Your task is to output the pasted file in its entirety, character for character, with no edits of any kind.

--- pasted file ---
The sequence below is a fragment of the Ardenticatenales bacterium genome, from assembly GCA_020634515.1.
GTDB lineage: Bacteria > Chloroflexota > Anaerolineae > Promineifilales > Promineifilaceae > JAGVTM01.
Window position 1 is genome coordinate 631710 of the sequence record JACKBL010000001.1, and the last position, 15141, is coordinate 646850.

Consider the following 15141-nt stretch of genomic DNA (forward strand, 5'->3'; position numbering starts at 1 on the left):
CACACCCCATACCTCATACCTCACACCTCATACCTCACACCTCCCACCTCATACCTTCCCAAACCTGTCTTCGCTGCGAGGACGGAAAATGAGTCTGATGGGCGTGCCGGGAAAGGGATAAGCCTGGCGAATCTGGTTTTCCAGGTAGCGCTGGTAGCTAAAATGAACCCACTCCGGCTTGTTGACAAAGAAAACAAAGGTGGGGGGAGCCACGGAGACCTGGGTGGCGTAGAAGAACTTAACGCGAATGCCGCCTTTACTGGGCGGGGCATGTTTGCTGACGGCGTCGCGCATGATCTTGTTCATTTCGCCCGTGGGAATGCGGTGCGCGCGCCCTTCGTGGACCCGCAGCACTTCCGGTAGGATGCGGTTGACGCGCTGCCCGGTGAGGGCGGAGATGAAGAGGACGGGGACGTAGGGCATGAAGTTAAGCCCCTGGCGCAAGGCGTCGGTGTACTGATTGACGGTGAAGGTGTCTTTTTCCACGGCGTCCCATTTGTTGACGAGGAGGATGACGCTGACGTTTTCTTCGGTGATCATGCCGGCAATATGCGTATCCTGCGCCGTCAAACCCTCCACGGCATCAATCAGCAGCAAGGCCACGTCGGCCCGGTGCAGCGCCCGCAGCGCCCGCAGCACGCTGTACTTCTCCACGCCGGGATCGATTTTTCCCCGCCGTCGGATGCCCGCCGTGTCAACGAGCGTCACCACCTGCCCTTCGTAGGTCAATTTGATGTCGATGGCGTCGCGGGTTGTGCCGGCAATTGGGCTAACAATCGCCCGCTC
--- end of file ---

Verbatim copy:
The sequence below is a fragment of the Ardenticatenales bacterium genome, from assembly GCA_020634515.1.
GTDB lineage: Bacteria > Chloroflexota > Anaerolineae > Promineifilales > Promineifilaceae > JAGVTM01.
Window position 1 is genome coordinate 631710 of the sequence record JACKBL010000001.1, and the last position, 15141, is coordinate 646850.

Consider the following 15141-nt stretch of genomic DNA (forward strand, 5'->3'; position numbering starts at 1 on the left):
CACACCCCATACCTCATACCTCACACCTCATACCTCACACCTCCCACCTCATACCTTCCCAAACCTGTCTTCGCTGCGAGGACGGAAAATGAGTCTGATGGGCGTGCCGGGAAAGGGATAAGCCTGGCGAATCTGGTTTTCCAGGTAGCGCTGGTAGCTAAAATGAACCCACTCCGGCTTGTTGACAAAGAAAACAAAGGTGGGGGGAGCCACGGAGACCTGGGTGGCGTAGAAGAACTTAACGCGAATGCCGCCTTTACTGGGCGGGGCATGTTTGCTGACGGCGTCGCGCATGATCTTGTTCATTTCGCCCGTGGGAATGCGGTGCGCGCGCCCTTCGTGGACCCGCAGCACTTCCGGTAGGATGCGGTTGACGCGCTGCCCGGTGAGGGCGGAGATGAAGAGGACGGGGACGTAGGGCATGAAGTTAAGCCCCTGGCGCAAGGCGTCGGTGTACTGATTGACGGTGAAGGTGTCTTTTTCCACGGCGTCCCATTTGTTGACGAGGAGGATGACGCTGACGTTTTCTTCGGTGATCATGCCGGCAATATGCGTATCCTGCGCCGTCAAACCCTCCACGGCATCAATCAGCAGCAAGGCCACGTCGGCCCGGTGCAGCGCCCGCAGCGCCCGCAGCACGCTGTACTTCTCCACGCCGGGATCGATTTTTCCCCGCCGTCGGATGCCCGCCGTGTCAACGAGCGTCACCACCTGCCCTTCGTAGGTCAATTTGATGTCGATGGCGTCGCGGGTTGTGCCGGCAATTGGGCTAACAATCGCCCGCTC